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Articles » Cardiovascular » Transposition of great arteries
2010-09-27-16 Transposition of the great arteries, two cases © Grochal www.TheFetus.net

Transposition of the great arteries, two cases 

Frantisek Grochal, MD.

Femicare, s.r.o., Center of prenatal ultrasonographic diagnostics, Martin, Slovak republic. UVN SNP Ruzomberok, Gynecological and obstetrical department. Catholic University in Ruzomberok, Faculty of Health Care, Ruzomberok, Slovak Republic.

 

Case report


Following images represent two cases of fetal D-transposition of great arteries. Both cases were diagnosed at 20 weeks of pregnancy and the mothers were primigravidas with negative family history. 

Images 1, 2: The images represent drawings explaining principle of the D-transposition of the great arteries. The anomaly results from failure of spiralization of truncoconal septa during embryonic development of the heart (approximately between the 5th and 9th weeks). The lack of spiralization of the truncoconal septa leads to parallel arrangement of the outflow tracts and abnormal connection of the pulmonary artery and aorta to their corresponding ventricles - that means the aorta arises from the right ventricle and the pulmonary artery arises from the left ventricle. This abnormal arrangement causes that the left ventricle empties into the pulmonary circulation and the right ventricle empties into the systemic circulation. Image 1 shows normal arrangement and crisscrossing of the great vessels; the image 2 shows parallel arrangement of the outflow tracts and abnormal connection of the aorta and pulmonary artery in cases of the transposition of the great arteries (Ao - aorta, PA - pulmonary artery, RV - right ventricle, LV - left ventricle). The parallel course of the outflow tracts in cases of the transposition of the great arteries is one of the main features of the anomaly recognizable on prenatal ultrasound.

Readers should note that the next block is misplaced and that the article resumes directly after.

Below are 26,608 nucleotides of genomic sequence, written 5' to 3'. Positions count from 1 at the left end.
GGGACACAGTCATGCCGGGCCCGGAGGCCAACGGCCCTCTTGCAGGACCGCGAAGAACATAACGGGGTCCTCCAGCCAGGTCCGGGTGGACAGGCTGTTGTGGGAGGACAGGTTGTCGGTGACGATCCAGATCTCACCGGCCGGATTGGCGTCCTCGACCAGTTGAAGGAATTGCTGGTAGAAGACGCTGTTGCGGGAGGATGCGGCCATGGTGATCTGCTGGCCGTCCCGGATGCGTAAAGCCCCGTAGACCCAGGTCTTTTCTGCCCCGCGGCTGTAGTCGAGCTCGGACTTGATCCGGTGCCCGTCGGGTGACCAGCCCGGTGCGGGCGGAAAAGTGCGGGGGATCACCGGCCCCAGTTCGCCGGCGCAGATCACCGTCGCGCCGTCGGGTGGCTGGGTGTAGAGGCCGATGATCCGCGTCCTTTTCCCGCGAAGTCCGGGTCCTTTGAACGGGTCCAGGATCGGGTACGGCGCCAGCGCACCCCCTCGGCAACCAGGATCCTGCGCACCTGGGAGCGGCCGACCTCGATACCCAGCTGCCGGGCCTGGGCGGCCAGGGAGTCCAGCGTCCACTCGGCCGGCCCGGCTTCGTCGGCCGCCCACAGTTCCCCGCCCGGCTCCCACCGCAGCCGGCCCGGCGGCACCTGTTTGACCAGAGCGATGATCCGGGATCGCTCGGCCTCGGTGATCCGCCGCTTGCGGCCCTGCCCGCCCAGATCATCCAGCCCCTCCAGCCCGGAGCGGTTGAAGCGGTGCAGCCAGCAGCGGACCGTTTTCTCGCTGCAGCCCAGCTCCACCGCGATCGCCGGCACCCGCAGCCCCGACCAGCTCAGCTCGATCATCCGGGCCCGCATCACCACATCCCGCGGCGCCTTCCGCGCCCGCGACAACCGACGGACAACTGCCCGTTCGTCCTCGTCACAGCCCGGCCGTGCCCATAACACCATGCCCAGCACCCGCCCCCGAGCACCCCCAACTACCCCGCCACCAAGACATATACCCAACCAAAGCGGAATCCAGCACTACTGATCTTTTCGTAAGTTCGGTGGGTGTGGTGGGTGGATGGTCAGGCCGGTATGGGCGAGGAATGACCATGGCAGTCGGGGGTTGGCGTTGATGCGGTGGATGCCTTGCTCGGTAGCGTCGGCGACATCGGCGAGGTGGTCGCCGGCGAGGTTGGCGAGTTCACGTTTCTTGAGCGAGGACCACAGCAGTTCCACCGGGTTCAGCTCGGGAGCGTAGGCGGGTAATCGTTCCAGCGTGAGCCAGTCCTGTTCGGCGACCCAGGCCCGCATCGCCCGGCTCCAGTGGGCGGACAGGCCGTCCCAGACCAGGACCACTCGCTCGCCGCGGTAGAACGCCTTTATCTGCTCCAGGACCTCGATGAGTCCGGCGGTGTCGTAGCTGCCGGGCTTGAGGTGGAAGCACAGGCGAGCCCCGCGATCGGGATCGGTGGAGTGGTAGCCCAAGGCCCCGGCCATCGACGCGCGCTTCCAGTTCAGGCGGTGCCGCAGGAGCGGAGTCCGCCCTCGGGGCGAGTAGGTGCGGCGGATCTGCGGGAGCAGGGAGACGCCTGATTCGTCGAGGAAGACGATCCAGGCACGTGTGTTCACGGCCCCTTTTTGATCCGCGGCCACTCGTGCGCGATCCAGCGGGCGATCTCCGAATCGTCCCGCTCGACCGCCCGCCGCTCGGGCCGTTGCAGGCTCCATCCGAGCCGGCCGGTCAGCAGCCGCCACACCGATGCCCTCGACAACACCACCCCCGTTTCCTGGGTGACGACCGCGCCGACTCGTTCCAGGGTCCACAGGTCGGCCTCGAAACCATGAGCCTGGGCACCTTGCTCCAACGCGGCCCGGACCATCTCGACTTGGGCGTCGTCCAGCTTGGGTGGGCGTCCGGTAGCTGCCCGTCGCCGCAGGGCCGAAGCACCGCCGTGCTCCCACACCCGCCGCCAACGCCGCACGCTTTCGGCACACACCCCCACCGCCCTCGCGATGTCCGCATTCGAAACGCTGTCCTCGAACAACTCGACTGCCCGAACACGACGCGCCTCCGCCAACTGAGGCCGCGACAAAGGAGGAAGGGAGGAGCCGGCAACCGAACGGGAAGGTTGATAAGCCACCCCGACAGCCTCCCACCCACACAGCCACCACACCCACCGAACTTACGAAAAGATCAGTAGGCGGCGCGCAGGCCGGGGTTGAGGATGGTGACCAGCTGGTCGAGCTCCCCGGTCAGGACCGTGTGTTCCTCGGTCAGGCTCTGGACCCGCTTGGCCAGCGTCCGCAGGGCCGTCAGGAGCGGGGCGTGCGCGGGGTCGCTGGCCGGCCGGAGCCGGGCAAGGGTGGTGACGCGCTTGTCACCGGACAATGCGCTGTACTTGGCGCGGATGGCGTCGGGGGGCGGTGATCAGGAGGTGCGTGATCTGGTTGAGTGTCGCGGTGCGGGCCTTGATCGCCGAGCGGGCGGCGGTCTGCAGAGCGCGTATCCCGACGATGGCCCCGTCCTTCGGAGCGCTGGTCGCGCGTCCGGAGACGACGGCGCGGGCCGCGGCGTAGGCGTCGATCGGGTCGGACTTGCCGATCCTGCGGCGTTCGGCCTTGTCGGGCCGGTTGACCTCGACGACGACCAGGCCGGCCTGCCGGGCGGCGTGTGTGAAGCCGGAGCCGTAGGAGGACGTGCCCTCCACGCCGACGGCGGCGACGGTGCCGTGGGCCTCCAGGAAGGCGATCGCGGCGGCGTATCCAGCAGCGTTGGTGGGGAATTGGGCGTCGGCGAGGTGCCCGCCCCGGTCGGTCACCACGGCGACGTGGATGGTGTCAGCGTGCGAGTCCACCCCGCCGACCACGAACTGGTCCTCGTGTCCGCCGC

Images 3, 4: The images show scheme of the blood circulation in the case of the transposition of the great arteries during the prenatal (image 3) and postnatal (image 4) period. Pulmonary and systemic circulations in the case of the transposition of the great arteries communicates prenatally via the foramen ovale and ductus arteriosus (image 3). Postnatally (image 4), due to closure of the foramen ovale and ductus arteriosus, the abnormal connection of the ventricles and great arteries results in two parallel circulations, where deoxygenated systemic blood circulation does not communicate with the oxygenated pulmonary circulation.

 

Case 1

Images 5, 6, 7, and video 1: The images 5, 6, and 7 represent still parts of the color Doppler 4D cine loop (video 1) of the heart in the case of the transposition of the great arteries. Ventricular filling (in red) and parallel course of transposed great arteries (in blue) can be seen (PA - pulmonary artery, Ao - aorta, LV - left ventricle, RV - right ventricle). Speed of the cine loop of the video 1 was decreased to 40%.